Saturday, July 26, 2014

Her "Ahah!" Moment

Hermione and I have been working on "hit it" and "touch" for quite some time now. Her "hit it" is her using her paws to touch and "touch" is her using her nose. She seems to prefer using her paws and so I've really tried to reinforce that behaviour. I want to say it's been a month or so, but maybe it hasn't been that long. Then again, maybe it's been longer. either way, it's been a while. Her "hit it" is spot on when I'm training with her, but proofing the cue has been a bit tricky. I could get her to do it as long as I had kibble or a treat in a closed fist pretty much anywhere, but I really want her to learn to use her paws instead of her voice. That was the whole point of me teaching her "hit it" in the first place. Even though I didn't see any improvement in her translating "hit it" to every day things and she was still yelling about things, I have kept at the training at meal times and when I'm dispensing treats.
About a week ago I saw a glimmer of her starting to understand. I was by the back door, letting the dogs out and she came over and whacked me with her paw. Normally I make the dogs sit before going out, but I said "yes" "" enthusiastically and flung the door open. I don't know if going out was what she wanted, but I wanted her to realise that she gets things for using her feet instead of her voice.
Yesterday was probably the biggest "ahah" moment she's had since we've started training the behaviour. I don't even think it's that she's put two and two together, but what I think happened was that she was so frustrated with me ignoring her barking that she hit me with her paw very enthusiastically and repeatedly. She had a stuffed fish toy that she loves. Technically it was otis's for his birthday, but Hermione seemed to enjoy death shaking and chasing it more than he did. I was sitting on the couch doing my best to ignore her insistent yipping; she really, really wanted me to throw it. Her bark is so high pitched it's difficult not to respond which is probably why she learned in the first place to use it. I sat and waited, hoping that she'd just give up. Instead of giving up, she hit me repeatedly on the leg with her paw in quick succession. The fish was within my reach so I nearly shouted "yes" in my excitement and hurled the fish across the room for her to fetch. Her frenzied state to get me to throw the fish must have worn her out because she didn't want me to throw it anymore after that one great toss, but I was so excited that she had used her feet that it didn't matter.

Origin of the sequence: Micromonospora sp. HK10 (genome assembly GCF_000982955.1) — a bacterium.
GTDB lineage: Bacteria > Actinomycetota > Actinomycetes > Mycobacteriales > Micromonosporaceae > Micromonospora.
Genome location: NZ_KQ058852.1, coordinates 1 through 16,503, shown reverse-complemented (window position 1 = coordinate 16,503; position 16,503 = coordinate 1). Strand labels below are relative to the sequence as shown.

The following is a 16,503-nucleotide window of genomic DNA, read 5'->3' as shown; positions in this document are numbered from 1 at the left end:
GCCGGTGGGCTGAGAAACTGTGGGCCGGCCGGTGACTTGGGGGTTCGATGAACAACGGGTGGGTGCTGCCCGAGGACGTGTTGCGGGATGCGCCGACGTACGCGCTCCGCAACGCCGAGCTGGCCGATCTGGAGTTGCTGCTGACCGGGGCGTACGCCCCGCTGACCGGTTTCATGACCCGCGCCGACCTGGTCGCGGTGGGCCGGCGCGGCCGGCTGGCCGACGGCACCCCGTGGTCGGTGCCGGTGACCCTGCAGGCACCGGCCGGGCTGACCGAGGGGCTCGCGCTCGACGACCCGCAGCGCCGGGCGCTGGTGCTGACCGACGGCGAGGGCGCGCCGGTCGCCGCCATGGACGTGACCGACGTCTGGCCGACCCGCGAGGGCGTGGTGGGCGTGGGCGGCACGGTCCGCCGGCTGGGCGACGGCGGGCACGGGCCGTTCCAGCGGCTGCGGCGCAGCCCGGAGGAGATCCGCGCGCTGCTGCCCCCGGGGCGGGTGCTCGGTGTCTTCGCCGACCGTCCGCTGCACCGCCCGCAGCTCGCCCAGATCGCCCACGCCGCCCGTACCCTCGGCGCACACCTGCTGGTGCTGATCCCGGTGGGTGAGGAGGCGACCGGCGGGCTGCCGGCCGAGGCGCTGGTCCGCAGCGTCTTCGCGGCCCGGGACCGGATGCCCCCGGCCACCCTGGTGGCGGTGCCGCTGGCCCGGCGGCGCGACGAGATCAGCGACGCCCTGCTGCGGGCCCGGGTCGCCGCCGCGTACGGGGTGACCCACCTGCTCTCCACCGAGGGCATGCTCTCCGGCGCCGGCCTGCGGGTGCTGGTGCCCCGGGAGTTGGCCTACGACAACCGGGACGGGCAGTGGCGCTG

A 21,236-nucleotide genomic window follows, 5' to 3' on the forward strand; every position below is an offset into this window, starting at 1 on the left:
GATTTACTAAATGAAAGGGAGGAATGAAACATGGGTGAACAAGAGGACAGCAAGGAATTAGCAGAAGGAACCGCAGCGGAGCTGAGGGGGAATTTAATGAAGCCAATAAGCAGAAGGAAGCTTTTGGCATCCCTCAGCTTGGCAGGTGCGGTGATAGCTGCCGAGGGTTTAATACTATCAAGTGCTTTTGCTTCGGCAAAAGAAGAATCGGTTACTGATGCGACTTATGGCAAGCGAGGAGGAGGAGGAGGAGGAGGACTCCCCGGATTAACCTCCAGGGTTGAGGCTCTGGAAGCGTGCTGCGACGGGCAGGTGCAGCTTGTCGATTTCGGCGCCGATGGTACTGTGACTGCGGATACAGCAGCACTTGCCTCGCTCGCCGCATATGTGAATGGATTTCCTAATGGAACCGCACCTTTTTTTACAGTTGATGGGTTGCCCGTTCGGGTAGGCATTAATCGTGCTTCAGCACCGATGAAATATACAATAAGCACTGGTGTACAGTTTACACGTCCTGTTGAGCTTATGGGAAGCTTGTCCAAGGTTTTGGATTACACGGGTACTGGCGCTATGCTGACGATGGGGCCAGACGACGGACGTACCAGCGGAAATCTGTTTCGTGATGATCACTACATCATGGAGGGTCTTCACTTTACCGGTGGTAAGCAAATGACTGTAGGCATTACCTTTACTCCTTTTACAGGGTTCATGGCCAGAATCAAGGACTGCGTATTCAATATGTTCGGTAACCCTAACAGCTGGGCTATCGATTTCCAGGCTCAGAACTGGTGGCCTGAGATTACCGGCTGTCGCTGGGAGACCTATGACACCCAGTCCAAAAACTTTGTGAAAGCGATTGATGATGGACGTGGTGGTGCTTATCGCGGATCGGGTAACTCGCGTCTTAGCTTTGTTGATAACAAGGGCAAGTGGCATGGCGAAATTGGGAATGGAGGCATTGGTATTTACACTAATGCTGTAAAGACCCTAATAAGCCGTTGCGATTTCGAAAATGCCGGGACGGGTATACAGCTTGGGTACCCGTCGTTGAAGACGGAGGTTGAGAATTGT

I've always read that re-training a behaviour or even training a new one takes time, patience and consistency. I knew that, logically. But, honestly, it's difficult to understand just  what that entails until you go through it. That said, I think we're making progress so I will blunder on and hope that paw tapping becomes more frequent than voice squawking.

Thursday, July 17, 2014

Innovative Dog Mom

If you've read this blog for long enough, and maybe even for not so long, you will know that Her Royal Highness Princess Hermione Sophia is one high energy dog. Sometimes she drives me nuts, but most of the time, I embrace her Crazy with enthusiasm and try to figure out ways to keep her occupied.
Since my aunt's been here from BC, most of my hard work has been non-existent. We've taken the dogs hiking about every second day and it's been great for Hermione. I know that if I could see, and hence could drive, most of Hermione's energy would be better spent, chasing rabbits/squirrels/chipmunks and running as fast as her little legs can carry her. However, since I am blind and can't drive, I have to find other ways.
So, yesterday I decided that I'd find a new way of dispensing her supper.
A few weeks back I started doing a lot of my obedience training with her during her meals. It's something that I've kept up and I think is helping. Most mornings if I don't ask her for a "touch" or a "hit it" she won't eat the food that is in her bowl. That said, I knew that since my aunt is leaving and our hours long hikes are coming to an end, I needed to find a way to get Hermione moving in the house in a positive manner.